The new golden age of turbochargers


The term turbocharger evokes images of motor racing and powerful performance cars. But it’s a technology that has long been a common feature of many modern road vehicles.

Fitting a turbocharger adds to an engine’s efficiency by reusing the energy within exhaust gases to deliver additional drive from the same amount of fuel.

That increased efficiency means less carbon dioxide is produced overall, making cars greener. And it is those green credentials of the turbocharger that mean demand is likely to keep growing.

In fact, analysts from Transparency Market Research predict 10.1% market growth in cars fitted with a turbocharger by 2024.

The long view

Invented in the early 20th century, turbochargers were first used in the 1920s to improve the performance of marine and early aircraft engines. From the late 1970s, they were being fitted to diesel trucks to improve fuel usage.

From there, the technology moved to diesel cars, and later gasoline-fueled vehicles.

Growth has been particularly strong over the last two decades, thanks to the vital role that turbochargers play in saving energy and reducing emissions from standard internal combustion engines.

According to a working paper by The International Council on Clean Transportation, the global market share of turbocharged cars has been rising by around 3% each year since 2010. Projecting this rate of increase forward would mean a third of the world’s cars will be fitted with turbochargers by 2020, rising to nearly half by 2025.

Less is more

For carmakers, the fuel efficiencies ‘turbos’ provide means that they can downsize combustion engines.

Six-cylinder engines can be substituted with turbocharged four-cylinder engines, for example. Smaller engines reduce fuel consumption and exhaust emissions, while increasing driving performance.

This means that car manufacturers can respond to the growing regulatory pressures around the globe to reduce carbon dioxide and nitrogen oxide emissions – not to mention appeal to ever more environmentally-conscious customers.

There is consensus among car manufacturers that downsizing will provide one of the most important ways to cut the emissions of tomorrow’s vehicles. Industry forecasts see the sale of 3-cylinder vehicles to double by 2020 while share of 6 to 8-cylinder vehicles is set to decrease.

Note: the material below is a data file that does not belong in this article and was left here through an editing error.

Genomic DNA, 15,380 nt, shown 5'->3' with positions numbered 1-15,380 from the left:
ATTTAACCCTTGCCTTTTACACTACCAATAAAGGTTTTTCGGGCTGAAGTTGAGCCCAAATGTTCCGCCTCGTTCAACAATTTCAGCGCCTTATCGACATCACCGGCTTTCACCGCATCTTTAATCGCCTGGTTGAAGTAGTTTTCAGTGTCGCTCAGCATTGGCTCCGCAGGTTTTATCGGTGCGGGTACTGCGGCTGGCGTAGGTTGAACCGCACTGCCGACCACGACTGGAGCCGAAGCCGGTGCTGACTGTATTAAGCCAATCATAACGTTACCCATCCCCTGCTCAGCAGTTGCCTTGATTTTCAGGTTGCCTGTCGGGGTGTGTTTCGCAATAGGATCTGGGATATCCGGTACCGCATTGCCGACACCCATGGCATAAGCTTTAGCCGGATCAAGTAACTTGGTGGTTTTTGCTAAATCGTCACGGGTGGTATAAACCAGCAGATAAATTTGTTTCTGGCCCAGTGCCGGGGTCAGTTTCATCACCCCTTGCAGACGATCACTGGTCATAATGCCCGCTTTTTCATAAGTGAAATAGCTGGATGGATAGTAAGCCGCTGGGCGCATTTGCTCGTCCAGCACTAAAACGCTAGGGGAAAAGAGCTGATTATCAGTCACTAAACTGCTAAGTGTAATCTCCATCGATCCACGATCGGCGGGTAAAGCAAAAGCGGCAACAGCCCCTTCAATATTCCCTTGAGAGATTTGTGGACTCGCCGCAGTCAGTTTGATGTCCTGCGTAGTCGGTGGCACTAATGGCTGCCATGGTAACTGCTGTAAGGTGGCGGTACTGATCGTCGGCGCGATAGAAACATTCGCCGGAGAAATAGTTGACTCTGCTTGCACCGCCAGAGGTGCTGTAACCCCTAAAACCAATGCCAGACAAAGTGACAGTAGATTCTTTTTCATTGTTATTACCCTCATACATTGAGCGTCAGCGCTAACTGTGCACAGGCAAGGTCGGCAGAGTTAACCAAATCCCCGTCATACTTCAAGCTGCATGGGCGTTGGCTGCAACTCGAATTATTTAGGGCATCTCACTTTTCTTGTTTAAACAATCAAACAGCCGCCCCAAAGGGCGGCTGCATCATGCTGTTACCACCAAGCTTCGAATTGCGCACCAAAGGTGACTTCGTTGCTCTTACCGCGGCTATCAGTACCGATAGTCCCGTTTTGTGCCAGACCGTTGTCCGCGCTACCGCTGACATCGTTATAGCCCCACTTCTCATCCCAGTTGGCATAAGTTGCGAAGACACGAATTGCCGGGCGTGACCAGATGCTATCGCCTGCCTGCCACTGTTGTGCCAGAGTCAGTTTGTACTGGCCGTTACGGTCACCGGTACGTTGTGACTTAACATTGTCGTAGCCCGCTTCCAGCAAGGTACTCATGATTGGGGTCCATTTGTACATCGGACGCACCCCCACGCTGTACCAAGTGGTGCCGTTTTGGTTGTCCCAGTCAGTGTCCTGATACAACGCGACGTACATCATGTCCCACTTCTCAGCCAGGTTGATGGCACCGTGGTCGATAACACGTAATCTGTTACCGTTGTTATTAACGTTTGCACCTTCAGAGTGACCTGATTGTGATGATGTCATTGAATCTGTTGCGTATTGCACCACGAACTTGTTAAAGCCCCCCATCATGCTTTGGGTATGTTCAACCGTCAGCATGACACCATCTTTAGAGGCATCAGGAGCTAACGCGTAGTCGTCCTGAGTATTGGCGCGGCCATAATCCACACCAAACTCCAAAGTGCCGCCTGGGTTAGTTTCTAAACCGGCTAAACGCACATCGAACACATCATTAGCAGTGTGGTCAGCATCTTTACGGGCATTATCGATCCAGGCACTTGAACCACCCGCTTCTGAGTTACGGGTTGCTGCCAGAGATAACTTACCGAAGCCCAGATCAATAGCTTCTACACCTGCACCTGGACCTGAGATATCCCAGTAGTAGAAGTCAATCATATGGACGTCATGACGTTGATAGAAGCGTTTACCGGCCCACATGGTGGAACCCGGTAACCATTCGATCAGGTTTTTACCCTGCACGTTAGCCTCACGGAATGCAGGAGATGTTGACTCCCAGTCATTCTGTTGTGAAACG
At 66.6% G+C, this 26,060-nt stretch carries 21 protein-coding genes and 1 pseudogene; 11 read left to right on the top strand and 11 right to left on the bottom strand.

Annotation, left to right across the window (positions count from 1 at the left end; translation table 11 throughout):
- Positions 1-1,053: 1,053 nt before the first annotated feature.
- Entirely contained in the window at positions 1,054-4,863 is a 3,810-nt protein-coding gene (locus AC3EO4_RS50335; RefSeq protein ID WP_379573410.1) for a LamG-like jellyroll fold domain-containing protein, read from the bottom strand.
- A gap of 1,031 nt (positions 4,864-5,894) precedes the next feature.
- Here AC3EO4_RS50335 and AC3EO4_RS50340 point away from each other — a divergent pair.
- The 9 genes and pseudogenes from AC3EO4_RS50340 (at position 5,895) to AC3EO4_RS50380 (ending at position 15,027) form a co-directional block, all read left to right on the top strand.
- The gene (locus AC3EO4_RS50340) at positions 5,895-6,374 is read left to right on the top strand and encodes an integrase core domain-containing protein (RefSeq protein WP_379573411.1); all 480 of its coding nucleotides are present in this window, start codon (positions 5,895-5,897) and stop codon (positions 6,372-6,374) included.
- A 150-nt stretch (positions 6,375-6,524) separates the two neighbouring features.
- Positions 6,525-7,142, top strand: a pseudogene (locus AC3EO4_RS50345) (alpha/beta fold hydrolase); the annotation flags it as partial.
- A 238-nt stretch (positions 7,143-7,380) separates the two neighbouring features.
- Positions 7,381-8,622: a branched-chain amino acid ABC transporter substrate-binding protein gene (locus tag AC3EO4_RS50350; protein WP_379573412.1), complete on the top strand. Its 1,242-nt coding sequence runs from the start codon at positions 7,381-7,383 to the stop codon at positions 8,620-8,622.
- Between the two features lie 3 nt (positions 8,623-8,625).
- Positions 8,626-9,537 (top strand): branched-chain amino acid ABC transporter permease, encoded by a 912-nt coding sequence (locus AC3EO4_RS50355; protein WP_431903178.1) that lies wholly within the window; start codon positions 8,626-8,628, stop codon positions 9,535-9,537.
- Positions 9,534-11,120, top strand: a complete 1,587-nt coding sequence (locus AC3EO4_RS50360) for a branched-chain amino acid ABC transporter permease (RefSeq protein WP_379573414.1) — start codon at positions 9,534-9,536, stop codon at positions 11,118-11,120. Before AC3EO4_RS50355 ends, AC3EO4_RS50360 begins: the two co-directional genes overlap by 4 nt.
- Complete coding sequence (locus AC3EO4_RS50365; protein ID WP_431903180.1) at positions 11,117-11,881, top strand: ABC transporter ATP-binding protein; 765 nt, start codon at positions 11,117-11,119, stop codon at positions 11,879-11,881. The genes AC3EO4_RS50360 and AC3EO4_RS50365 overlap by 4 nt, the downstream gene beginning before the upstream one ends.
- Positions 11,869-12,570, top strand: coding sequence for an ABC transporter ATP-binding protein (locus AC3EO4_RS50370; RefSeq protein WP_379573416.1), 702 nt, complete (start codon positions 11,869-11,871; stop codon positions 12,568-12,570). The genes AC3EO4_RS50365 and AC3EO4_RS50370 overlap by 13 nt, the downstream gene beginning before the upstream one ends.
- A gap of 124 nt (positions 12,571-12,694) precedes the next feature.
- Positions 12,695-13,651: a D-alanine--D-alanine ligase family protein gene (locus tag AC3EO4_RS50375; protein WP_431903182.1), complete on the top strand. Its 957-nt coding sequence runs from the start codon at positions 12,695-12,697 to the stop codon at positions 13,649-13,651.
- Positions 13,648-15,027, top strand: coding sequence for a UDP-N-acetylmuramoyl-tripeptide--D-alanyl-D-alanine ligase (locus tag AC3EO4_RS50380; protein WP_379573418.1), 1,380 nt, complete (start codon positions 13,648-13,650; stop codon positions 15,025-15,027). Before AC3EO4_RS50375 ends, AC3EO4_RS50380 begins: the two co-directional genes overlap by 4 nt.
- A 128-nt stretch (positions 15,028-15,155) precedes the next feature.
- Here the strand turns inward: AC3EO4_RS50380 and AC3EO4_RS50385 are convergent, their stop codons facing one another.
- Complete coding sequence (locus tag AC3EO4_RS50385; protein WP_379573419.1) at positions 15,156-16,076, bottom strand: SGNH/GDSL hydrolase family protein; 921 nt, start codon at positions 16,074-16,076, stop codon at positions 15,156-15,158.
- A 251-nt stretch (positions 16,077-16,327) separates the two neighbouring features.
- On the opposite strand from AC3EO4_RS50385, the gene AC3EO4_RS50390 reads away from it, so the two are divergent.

The combination of strict emission legislation and rising fuel prices have already led to heavy demand for turbocharged vehicles in Europe, where the market is now mature.

But more demand is expected from emerging markets such as China where the number of vehicles on the road is surging. This is also combined with more stringent environmental regulations in both the US and Asia, cementing the trend of global growth for turbochargers.

Source: MTEE
Source: MTEE

The road ahead

Environmental regulations are also at the heart of another transformation in the automotive market: the rapidly growing diversity of vehicle power trains – the mechanisms that convert an engine’s power into movement.

And manufacturers are now developing ways to use turbo technology on new vehicle types including electric hybrids, battery-powered electric vehicles and fuel cell cars.

One example is a range extender developed by Mitsubishi Turbocharger. Based on turbocharger technology, this device provides electric vehicles with a compact backup power source when the battery runs flat. This will address a key concern of customers when it comes to committing to buying electric vehicles – ‘range anxiety’.

There are also further innovations underway to enhance new types of power trains, such as electrically-assisted turbochargers for hybrid vehicles, and air compressors for fuel-cell powered cars, to name a few, all based on turbo charging technology.

As the market continues to evolve and create new challenges, the automotive industry will need to devise innovative solutions that drive the market forward in the coming years. What’s clear is that turbochargers are set to remain a key part of the future automobile story.

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